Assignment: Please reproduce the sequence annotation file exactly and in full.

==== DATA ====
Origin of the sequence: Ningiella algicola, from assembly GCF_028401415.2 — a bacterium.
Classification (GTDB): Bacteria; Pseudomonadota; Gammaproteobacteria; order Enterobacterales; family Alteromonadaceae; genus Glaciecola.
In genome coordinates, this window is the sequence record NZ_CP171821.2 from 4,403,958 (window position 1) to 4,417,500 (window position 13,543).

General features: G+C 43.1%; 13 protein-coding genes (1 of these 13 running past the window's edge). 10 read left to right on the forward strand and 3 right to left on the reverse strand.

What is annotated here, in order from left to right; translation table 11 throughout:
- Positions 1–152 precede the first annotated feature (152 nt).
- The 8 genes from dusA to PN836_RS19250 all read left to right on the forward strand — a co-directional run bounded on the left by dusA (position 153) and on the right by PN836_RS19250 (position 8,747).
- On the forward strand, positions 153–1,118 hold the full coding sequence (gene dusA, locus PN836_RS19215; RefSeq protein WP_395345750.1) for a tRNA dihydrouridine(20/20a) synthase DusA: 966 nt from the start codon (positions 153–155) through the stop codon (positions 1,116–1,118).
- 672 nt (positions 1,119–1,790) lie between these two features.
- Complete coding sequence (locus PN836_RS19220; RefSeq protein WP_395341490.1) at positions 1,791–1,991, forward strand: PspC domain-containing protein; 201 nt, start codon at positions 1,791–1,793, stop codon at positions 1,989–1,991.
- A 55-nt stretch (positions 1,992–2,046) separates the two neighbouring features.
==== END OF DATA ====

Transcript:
Origin of the sequence: Ningiella algicola, from assembly GCF_028401415.2 — a bacterium.
Classification (GTDB): Bacteria; Pseudomonadota; Gammaproteobacteria; order Enterobacterales; family Alteromonadaceae; genus Glaciecola.
In genome coordinates, this window is the sequence record NZ_CP171821.2 from 4,403,958 (window position 1) to 4,417,500 (window position 13,543).

General features: G+C 43.1%; 13 protein-coding genes (1 of these 13 running past the window's edge). 10 read left to right on the forward strand and 3 right to left on the reverse strand.

What is annotated here, in order from left to right; translation table 11 throughout:
- Positions 1–152 precede the first annotated feature (152 nt).
- The 8 genes from dusA to PN836_RS19250 all read left to right on the forward strand — a co-directional run bounded on the left by dusA (position 153) and on the right by PN836_RS19250 (position 8,747).
- On the forward strand, positions 153–1,118 hold the full coding sequence (gene dusA, locus PN836_RS19215; RefSeq protein WP_395345750.1) for a tRNA dihydrouridine(20/20a) synthase DusA: 966 nt from the start codon (positions 153–155) through the stop codon (positions 1,116–1,118).
- 672 nt (positions 1,119–1,790) lie between these two features.
- Complete coding sequence (locus PN836_RS19220; RefSeq protein WP_395341490.1) at positions 1,791–1,991, forward strand: PspC domain-containing protein; 201 nt, start codon at positions 1,791–1,793, stop codon at positions 1,989–1,991.
- A 55-nt stretch (positions 1,992–2,046) separates the two neighbouring features.